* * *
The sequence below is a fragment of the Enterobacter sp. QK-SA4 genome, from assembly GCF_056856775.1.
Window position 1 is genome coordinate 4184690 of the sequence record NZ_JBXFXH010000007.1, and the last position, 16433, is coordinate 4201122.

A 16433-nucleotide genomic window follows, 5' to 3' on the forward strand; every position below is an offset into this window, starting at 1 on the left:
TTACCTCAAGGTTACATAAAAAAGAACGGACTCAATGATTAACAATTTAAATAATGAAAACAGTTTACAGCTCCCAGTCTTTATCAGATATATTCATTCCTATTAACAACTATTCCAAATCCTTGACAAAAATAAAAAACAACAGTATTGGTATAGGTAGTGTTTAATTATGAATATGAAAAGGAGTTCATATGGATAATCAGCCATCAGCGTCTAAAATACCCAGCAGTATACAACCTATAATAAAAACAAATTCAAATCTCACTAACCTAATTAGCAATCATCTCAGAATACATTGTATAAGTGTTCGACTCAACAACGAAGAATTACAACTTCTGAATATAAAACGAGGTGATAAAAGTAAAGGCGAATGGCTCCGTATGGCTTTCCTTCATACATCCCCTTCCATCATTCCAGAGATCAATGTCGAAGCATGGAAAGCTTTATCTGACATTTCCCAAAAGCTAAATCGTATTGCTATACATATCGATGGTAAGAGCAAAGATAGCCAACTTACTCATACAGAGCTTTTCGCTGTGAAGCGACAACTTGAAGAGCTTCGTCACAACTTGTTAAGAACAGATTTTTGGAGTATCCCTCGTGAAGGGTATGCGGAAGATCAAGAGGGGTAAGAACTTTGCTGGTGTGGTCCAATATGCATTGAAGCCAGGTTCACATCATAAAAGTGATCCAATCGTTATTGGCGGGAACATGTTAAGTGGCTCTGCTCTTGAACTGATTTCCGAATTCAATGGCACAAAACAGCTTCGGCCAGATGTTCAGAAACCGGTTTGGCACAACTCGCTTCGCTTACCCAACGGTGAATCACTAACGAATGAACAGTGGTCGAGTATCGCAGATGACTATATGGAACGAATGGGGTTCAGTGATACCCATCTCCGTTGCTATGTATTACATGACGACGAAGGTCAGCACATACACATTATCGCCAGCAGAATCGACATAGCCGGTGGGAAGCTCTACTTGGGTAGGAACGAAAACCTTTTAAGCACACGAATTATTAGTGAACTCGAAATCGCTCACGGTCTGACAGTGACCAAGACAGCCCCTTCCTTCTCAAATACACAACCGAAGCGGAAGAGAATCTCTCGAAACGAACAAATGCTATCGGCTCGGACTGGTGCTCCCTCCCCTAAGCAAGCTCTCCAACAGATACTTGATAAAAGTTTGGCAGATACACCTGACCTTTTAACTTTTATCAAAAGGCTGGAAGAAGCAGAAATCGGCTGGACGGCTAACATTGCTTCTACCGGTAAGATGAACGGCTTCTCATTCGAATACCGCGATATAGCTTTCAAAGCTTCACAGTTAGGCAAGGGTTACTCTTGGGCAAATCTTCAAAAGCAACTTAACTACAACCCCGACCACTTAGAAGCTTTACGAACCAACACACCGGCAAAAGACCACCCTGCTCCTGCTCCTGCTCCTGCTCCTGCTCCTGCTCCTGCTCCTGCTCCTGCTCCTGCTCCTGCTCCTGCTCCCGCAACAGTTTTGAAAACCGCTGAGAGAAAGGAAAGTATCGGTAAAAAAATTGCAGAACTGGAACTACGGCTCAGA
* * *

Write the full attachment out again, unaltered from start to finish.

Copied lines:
The sequence below is a fragment of the Enterobacter sp. QK-SA4 genome, from assembly GCF_056856775.1.
Window position 1 is genome coordinate 4184690 of the sequence record NZ_JBXFXH010000007.1, and the last position, 16433, is coordinate 4201122.

A 16433-nucleotide genomic window follows, 5' to 3' on the forward strand; every position below is an offset into this window, starting at 1 on the left:
TTACCTCAAGGTTACATAAAAAAGAACGGACTCAATGATTAACAATTTAAATAATGAAAACAGTTTACAGCTCCCAGTCTTTATCAGATATATTCATTCCTATTAACAACTATTCCAAATCCTTGACAAAAATAAAAAACAACAGTATTGGTATAGGTAGTGTTTAATTATGAATATGAAAAGGAGTTCATATGGATAATCAGCCATCAGCGTCTAAAATACCCAGCAGTATACAACCTATAATAAAAACAAATTCAAATCTCACTAACCTAATTAGCAATCATCTCAGAATACATTGTATAAGTGTTCGACTCAACAACGAAGAATTACAACTTCTGAATATAAAACGAGGTGATAAAAGTAAAGGCGAATGGCTCCGTATGGCTTTCCTTCATACATCCCCTTCCATCATTCCAGAGATCAATGTCGAAGCATGGAAAGCTTTATCTGACATTTCCCAAAAGCTAAATCGTATTGCTATACATATCGATGGTAAGAGCAAAGATAGCCAACTTACTCATACAGAGCTTTTCGCTGTGAAGCGACAACTTGAAGAGCTTCGTCACAACTTGTTAAGAACAGATTTTTGGAGTATCCCTCGTGAAGGGTATGCGGAAGATCAAGAGGGGTAAGAACTTTGCTGGTGTGGTCCAATATGCATTGAAGCCAGGTTCACATCATAAAAGTGATCCAATCGTTATTGGCGGGAACATGTTAAGTGGCTCTGCTCTTGAACTGATTTCCGAATTCAATGGCACAAAACAGCTTCGGCCAGATGTTCAGAAACCGGTTTGGCACAACTCGCTTCGCTTACCCAACGGTGAATCACTAACGAATGAACAGTGGTCGAGTATCGCAGATGACTATATGGAACGAATGGGGTTCAGTGATACCCATCTCCGTTGCTATGTATTACATGACGACGAAGGTCAGCACATACACATTATCGCCAGCAGAATCGACATAGCCGGTGGGAAGCTCTACTTGGGTAGGAACGAAAACCTTTTAAGCACACGAATTATTAGTGAACTCGAAATCGCTCACGGTCTGACAGTGACCAAGACAGCCCCTTCCTTCTCAAATACACAACCGAAGCGGAAGAGAATCTCTCGAAACGAACAAATGCTATCGGCTCGGACTGGTGCTCCCTCCCCTAAGCAAGCTCTCCAACAGATACTTGATAAAAGTTTGGCAGATACACCTGACCTTTTAACTTTTATCAAAAGGCTGGAAGAAGCAGAAATCGGCTGGACGGCTAACATTGCTTCTACCGGTAAGATGAACGGCTTCTCATTCGAATACCGCGATATAGCTTTCAAAGCTTCACAGTTAGGCAAGGGTTACTCTTGGGCAAATCTTCAAAAGCAACTTAACTACAACCCCGACCACTTAGAAGCTTTACGAACCAACACACCGGCAAAAGACCACCCTGCTCCTGCTCCTGCTCCTGCTCCTGCTCCTGCTCCTGCTCCTGCTCCTGCTCCTGCTCCTGCTCCTGCTCCCGCAACAGTTTTGAAAACCGCTGAGAGAAAGGAAAGTATCGGTAAAAAAATTGCAGAACTGGAACTACGGCTCAGA